Peanut cDNA was synthesized from peanut mRNA using the Timesaver cDNA synthesis kit (Amersham Biosciences, Uppsala, Sweden). The cDNA encoding Ara h 2 was then amplified by polymerase chain reaction (PCR) following our standardized methods (12) using primers based on the published sequence of Ara h 2 [(13); GenBank accession number L77197] as outlined below:

Forward: 5′-GCGGAATTCCTCACCATACTAGTAGCC-3′

Reverse: 5′-CGCCTGCAGTTAGTATCTGTCTCTGCC-3′

Sequence comparisons showed 100% identity with the published sequence. The Ara h 2 cDNA was subcloned into the pPROEX-HTa vector (Invitrogen, Carlsbad, CA, USA) as previously described (12) and the plasmid construct was transformed into Escherichia coli strain ER1793 (New England Biolabs, Beverly, MA, USA) using the heat shock procedure. The rAra h 2 expression was performed as outlined previously (12) and affinity purification using Ni-NTA agarose (Qiagen, Doncaster, Australia) was performed as described by the manufacturer but using modified denaturing wash (50 mM NaH2PO4, 300 mM NaCl, 50 mM imidazole and 8 M urea, pH 8.0) and elution (50 mM NaH2PO4, 300 mM NaCl, 500 mM imidazole and 8 M urea, pH 8.0) buffers.

Ara h 2 peptides (20-mers, 11 amino acid overlap) were synthesized by Mimotopes (Victoria, Australia) according to the Ara h 2 sequence published by Stanley et al. (13).

Electrophoresis and Western immunoblotting

Crude peanut extract proteins were resolved by sodium dodecyl sulphate polyacrylamide gel electrophoresis (SDS-PAGE) on 14% gels under reducing conditions, as described in de Leon et al. using the Xcell II Mini-Cell apparatus (Invitrogen) (11). Proteins were then stained with Coomassie brilliant blue (Sigma, St Louis, MO, USA).

For Western immunoblotting, peanut proteins separated by 14% SDS-PAGE were transferred onto nitrocellulose membranes as outlined previously (11) using an Xcell II blotting apparatus (Invitrogen). Membranes were blocked in 10% milk powder-PBS for 1 h. After washing in PBS, membranes were incubated overnight with sera diluted (1 : 5) with 1% milk powder-PBS-0.05% Tween. Following washing, rabbit antihuman IgE horseradish peroxidase (HRPO) conjugate (Dako, Carpinteria, CA, USA) diluted (1 : 500) in 1% milk powder-PBS-0.05% Tween was applied and incubated 1–2 h at room temperature. Following washing, membranes were incubated for 1 min with chemiluminescence substrate (Du Pont, Wilmington, DE, USA) then analysed using Labworks image acquisition software (UVP Laboratory Products, Cambridge, UK).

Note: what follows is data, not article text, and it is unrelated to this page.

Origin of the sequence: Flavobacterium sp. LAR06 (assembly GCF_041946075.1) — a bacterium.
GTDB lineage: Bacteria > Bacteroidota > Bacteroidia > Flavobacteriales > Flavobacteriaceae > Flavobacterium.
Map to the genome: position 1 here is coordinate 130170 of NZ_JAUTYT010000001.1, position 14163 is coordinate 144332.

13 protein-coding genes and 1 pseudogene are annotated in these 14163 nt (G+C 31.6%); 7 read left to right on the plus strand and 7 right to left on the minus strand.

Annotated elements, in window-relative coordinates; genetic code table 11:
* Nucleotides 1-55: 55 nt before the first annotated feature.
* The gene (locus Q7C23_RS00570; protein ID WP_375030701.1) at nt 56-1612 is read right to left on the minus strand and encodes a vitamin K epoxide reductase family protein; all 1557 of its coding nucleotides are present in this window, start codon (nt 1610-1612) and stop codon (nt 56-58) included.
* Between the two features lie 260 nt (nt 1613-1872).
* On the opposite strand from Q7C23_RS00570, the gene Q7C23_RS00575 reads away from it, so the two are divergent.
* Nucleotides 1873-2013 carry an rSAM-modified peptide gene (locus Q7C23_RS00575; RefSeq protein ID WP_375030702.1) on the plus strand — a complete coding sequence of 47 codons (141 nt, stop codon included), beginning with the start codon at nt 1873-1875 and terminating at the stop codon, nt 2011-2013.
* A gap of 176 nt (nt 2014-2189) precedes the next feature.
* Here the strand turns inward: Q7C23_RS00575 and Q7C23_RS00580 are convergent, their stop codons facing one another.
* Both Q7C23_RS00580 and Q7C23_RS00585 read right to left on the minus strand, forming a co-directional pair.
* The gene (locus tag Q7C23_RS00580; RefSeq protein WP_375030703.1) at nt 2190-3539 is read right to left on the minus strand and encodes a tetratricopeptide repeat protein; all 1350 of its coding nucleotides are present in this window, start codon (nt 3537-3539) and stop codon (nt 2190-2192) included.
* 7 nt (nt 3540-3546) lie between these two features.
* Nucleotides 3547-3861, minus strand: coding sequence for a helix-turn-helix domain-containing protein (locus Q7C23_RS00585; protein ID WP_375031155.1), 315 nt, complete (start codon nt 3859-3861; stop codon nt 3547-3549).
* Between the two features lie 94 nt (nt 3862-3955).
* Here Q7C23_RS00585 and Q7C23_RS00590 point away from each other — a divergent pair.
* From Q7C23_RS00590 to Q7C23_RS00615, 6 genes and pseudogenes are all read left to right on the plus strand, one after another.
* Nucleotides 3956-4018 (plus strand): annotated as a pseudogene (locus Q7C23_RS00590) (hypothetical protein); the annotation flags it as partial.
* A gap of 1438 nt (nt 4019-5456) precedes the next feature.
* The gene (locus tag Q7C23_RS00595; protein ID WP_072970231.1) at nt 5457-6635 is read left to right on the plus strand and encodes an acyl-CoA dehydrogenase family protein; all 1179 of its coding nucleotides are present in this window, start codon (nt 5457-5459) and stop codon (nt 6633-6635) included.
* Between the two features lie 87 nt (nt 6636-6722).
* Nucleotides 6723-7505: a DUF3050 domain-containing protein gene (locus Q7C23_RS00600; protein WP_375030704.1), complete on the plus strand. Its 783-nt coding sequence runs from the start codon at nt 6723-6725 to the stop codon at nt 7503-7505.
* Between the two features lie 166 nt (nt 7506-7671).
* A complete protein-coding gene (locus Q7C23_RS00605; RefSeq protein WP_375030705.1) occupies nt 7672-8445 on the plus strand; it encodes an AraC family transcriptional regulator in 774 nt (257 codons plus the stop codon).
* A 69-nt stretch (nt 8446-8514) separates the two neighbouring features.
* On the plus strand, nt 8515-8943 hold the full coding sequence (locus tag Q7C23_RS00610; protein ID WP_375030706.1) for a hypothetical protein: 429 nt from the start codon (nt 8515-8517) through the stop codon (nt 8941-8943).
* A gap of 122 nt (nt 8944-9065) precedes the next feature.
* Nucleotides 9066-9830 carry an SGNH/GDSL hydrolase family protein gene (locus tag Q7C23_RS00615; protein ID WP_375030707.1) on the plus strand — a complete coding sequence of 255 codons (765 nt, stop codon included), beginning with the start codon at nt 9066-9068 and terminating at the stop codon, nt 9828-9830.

Generation of short-term peanut-specific TCL

The peripheral blood mononuclear cell (PBMC) proliferative responses to stimulation with CPE demonstrated a dose–response for all peanut-allergic subjects and nonpeanut-allergic subjects. For each subject, the lowest dose that produced maximal stimulation at 7 days was used to drive peanut-specific TCL for use in peptide assays; this dose ranged between 50 and 200 μg/ml. The TCL generation was performed using our standard methodology (14). Briefly, PBMC were cultured in 24-well plates (Greiner Biotechnik, Frickenhausen, Germany) at 2.5 × 106 cells per well (2 ml volume) in complete medium with CPE at an individually optimized concentration for 7 days at 37°C in a 5% CO2 humidified incubator. At day 7 and day 14, cells were washed and resuspended at 1–1.5 × 106 cells/ml and added together with 1 × 106/ml washed irradiated (3000 rads; Gammacell 1000 Elite, Nordion International, Inc., Kanata, Canada) autologous PBMC and antigen into fresh 24-well plates. At day 2 following restimulation, 25 U/ml of recombinant human interleukin-2 (rIL-2) was added and at day 4, 1 ml of culture medium was removed and replaced with fresh medium and 25 U/ml rIL-2. In all experiments, T cells were rested for 6–7 days after the last addition of antigen and antigen-presenting cell (APC).

TCL proliferation assays

Oligoclonal T cells (5.0 × 104/well) were cultured in triplicate in 96-well U bottom plates (Linbro ICN Biomedicals, Aurora, OH, USA) with 10 μg/ml Ara h 2 peptides, along with CPE in concentrations between 25 and 100 μg/ml, and rAra h 2 in concentrations between 1 and 10 μg/ml, in the presence of autologous irradiated (3000 rads) PBMC (5.0 × 104/well). Cell culture medium alone and rIL-2 (50 U/ml) were used as negative and positive controls respectively. Cultures were incubated for 3 days. In the last 16 h, wells were pulsed with 3H-thymidine (1 μCi/well), then harvested onto glass fibre filters with a 96-well automatic cell harvester. The 3H-thymidine incorporation was measured by liquid scintillation spectroscopy and proliferation determined according to the mean counts per minute (c.p.m.) for triplicate cultures. Responses were considered positive if the stimulation index (SI, c.p.m. of antigen-stimulated T cells divided by c.p.m. of unstimulated T cells) was ≥2.5.

Cytokine detection in culture supernatants